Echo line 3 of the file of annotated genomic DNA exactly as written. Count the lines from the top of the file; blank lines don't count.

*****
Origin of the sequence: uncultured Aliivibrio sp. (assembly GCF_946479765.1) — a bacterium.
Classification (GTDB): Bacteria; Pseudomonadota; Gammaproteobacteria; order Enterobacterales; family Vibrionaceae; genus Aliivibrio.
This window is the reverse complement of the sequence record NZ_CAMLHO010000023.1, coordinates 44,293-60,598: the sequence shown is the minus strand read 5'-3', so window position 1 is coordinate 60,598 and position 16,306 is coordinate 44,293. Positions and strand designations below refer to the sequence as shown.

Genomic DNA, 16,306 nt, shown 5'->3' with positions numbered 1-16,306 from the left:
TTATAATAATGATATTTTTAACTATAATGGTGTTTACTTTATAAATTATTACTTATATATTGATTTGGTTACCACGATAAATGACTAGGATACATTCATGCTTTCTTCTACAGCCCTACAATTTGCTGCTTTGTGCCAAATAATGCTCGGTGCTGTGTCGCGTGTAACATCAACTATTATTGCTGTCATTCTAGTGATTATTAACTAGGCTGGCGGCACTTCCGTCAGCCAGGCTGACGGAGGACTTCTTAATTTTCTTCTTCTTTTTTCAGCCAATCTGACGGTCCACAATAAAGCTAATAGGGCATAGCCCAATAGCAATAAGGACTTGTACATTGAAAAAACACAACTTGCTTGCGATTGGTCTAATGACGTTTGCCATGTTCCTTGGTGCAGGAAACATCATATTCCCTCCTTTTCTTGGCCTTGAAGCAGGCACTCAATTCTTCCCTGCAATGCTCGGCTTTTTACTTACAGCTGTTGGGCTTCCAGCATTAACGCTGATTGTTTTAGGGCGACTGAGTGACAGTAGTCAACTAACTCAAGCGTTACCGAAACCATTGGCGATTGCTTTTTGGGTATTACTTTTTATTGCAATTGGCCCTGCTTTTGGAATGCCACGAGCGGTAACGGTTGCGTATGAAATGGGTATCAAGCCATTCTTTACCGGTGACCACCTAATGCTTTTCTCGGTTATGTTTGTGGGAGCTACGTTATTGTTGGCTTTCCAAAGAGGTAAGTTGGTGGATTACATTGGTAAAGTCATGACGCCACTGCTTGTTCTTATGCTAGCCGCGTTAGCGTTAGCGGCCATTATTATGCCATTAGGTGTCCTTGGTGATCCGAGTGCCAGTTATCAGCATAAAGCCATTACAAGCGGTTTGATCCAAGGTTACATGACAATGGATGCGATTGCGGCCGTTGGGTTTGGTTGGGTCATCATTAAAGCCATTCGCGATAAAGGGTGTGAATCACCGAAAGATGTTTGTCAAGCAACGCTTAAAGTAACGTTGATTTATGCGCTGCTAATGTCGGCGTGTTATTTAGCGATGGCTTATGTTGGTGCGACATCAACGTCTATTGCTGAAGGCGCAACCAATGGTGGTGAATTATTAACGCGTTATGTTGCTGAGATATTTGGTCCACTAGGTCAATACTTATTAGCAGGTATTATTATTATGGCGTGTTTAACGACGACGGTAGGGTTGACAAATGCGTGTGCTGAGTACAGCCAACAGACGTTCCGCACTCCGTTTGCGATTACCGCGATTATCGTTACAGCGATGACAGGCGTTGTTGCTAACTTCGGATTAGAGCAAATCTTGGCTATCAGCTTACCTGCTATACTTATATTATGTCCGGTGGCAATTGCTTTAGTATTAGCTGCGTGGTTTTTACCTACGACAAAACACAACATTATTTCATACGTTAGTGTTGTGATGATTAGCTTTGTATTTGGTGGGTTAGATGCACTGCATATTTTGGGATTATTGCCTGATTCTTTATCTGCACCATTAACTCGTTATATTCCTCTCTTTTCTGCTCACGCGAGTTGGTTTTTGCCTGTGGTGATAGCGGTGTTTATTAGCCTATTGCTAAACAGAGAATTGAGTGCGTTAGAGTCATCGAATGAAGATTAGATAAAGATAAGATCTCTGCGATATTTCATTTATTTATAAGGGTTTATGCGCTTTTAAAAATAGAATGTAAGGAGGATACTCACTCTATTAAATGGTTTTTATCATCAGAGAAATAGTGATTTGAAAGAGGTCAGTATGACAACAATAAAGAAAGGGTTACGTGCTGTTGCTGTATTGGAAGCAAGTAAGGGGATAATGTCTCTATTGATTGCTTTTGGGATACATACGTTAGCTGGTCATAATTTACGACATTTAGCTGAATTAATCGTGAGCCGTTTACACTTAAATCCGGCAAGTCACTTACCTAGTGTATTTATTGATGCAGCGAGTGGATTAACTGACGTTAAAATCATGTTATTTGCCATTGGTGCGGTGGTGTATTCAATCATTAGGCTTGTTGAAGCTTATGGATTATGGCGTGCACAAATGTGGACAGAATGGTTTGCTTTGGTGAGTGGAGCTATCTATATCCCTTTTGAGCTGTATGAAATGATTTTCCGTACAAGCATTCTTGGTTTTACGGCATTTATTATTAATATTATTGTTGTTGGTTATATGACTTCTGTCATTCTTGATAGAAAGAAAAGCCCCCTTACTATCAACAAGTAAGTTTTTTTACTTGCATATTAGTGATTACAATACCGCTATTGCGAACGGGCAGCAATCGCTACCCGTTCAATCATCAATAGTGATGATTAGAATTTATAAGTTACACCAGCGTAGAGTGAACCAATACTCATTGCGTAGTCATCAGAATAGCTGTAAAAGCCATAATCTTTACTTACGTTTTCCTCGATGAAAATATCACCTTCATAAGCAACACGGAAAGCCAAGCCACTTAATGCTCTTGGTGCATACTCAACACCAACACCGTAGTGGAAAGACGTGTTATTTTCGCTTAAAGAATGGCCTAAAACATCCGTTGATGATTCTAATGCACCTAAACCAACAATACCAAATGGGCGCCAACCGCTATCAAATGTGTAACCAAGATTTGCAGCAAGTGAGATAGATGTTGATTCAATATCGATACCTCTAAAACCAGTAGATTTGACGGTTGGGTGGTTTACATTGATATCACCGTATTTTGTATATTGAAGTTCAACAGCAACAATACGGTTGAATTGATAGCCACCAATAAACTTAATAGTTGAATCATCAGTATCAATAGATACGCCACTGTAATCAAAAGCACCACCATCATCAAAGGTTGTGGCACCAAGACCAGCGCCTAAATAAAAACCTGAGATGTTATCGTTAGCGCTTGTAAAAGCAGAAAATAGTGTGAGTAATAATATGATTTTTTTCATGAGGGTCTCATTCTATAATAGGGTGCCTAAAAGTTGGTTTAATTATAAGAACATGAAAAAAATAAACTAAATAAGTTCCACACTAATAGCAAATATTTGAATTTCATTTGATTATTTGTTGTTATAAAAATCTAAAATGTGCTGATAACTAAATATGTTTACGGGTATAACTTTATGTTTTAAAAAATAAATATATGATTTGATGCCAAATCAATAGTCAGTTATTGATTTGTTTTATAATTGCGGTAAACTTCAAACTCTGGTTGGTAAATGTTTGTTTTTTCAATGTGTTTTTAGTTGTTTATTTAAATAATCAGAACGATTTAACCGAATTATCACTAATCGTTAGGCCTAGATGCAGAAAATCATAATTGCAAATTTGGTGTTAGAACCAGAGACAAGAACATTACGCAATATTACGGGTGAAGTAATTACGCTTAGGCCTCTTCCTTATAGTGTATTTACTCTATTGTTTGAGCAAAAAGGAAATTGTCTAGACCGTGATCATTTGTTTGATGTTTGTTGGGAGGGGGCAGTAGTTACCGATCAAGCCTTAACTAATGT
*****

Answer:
This window is the reverse complement of the sequence record NZ_CAMLHO010000023.1, coordinates 44,293-60,598: the sequence shown is the minus strand read 5'-3', so window position 1 is coordinate 60,598 and position 16,306 is coordinate 44,293. Positions and strand designations below refer to the sequence as shown.